Friday, November 09, 2007

Pacifists, Peacemakers and the Difference

I was going to post another Definition Warp. The topic: "pacifists and peacemakers". To me, they were not the same thing. My perception was this:

* A pacifist is someone who is against war in particular, and against any use of violence in general.
* A peacemaker is someone who recognizes the need to make peace, but prepares for all possible circumstances.

I know people who are pacifists. I know people who declare themselves peacemakers. I know people who declare themselves "pacifists and peacemakers". To me, peacemakers are people who desire and strive for peace, but are aware that other options may be necessary.

When I looked up the definitions, I learned I was wrong:

Pacifism (from the American Heritage Dictionary):

1. The belief that disputes between nations should and can be settled peacefully.
2a. Opposition to war or violence as a means of resolving disputes.
2b. Such opposition demonstrated by refusal to participate in military action.

Peacemaker (from

A person, group, or nation that tries to make peace, esp. by reconciling parties who disagree, quarrel, or fight.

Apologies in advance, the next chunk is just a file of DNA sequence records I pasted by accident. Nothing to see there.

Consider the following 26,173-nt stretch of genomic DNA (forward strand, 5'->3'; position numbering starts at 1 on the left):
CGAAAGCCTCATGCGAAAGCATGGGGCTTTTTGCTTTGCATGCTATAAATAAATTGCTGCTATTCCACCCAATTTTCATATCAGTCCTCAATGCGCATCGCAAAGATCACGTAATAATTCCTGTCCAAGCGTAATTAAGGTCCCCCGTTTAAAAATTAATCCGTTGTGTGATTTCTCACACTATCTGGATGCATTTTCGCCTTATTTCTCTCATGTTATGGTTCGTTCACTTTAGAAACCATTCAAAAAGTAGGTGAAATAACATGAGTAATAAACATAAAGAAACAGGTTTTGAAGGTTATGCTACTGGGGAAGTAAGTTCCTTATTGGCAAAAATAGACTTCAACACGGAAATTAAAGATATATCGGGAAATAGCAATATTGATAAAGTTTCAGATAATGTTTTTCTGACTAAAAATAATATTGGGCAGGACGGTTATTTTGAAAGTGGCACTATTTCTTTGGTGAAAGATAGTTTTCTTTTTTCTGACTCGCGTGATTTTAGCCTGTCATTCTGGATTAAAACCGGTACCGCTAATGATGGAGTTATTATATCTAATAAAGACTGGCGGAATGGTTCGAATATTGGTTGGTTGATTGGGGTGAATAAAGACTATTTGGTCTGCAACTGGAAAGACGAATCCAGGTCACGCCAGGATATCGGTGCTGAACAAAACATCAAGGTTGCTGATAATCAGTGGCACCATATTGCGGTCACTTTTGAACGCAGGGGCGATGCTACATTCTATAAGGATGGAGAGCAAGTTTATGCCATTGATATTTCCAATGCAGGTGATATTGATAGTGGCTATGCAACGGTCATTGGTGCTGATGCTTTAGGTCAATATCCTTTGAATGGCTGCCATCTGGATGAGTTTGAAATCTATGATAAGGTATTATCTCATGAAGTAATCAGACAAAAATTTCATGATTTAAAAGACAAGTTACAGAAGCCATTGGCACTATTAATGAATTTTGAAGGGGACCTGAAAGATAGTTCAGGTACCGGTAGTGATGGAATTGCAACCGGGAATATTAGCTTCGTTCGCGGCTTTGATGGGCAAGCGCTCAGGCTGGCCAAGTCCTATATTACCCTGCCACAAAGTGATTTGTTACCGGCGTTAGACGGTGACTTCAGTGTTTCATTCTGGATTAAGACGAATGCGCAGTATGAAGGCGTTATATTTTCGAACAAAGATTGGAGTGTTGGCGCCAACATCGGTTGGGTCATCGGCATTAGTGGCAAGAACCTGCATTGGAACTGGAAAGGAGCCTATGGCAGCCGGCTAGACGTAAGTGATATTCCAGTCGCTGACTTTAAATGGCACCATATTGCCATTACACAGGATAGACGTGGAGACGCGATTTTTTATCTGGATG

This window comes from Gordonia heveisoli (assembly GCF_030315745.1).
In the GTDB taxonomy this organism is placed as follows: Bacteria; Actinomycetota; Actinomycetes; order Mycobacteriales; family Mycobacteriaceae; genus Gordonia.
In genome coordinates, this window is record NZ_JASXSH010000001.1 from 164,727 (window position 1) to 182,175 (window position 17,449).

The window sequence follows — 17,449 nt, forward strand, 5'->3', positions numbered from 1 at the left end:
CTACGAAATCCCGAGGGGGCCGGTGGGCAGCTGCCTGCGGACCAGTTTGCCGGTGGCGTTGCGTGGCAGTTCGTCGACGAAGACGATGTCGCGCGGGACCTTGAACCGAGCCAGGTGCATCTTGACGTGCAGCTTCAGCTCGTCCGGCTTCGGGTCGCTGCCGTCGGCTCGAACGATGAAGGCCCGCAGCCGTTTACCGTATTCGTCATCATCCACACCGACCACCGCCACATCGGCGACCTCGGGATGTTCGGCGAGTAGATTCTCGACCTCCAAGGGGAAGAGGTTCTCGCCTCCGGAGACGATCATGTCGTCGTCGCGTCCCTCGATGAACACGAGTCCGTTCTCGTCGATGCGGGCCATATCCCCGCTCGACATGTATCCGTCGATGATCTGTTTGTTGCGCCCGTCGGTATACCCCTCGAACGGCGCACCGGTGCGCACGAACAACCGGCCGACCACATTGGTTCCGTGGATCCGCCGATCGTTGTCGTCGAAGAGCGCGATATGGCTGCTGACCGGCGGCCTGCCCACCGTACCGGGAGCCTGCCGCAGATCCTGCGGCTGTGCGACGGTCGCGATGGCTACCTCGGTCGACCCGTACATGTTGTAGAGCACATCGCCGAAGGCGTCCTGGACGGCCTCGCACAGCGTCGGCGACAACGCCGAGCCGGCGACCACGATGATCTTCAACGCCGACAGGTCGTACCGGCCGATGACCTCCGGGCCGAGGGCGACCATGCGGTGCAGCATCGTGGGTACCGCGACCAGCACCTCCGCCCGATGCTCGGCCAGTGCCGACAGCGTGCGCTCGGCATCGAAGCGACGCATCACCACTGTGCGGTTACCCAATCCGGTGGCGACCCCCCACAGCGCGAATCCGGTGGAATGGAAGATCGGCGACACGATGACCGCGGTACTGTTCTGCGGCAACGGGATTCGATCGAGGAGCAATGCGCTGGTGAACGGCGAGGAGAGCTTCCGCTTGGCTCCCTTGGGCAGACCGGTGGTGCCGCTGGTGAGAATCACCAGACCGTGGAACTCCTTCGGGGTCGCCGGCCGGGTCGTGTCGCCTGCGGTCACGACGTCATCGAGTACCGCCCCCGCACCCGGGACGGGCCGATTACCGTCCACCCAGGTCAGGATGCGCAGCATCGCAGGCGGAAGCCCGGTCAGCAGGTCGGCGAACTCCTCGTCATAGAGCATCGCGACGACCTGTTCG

What did I learn? First, that my definition for "peacemaker" was incorrect. Second, that a peacemaker kind of sits above it all; they are not necessarily part of the fray, but are involved in stopping the fray.

What does this mean to me? It means that those labeling themselves as "pacifist and peacemaker" are not being redundant. They are against violence at all costs and find themselves not to be in the middle of the fight. If I thought that of myself, I could justify my idealism, too, and refuse to acknowledge the reality that I may have to prepare to defend myself. Or allow others to defend themselves.

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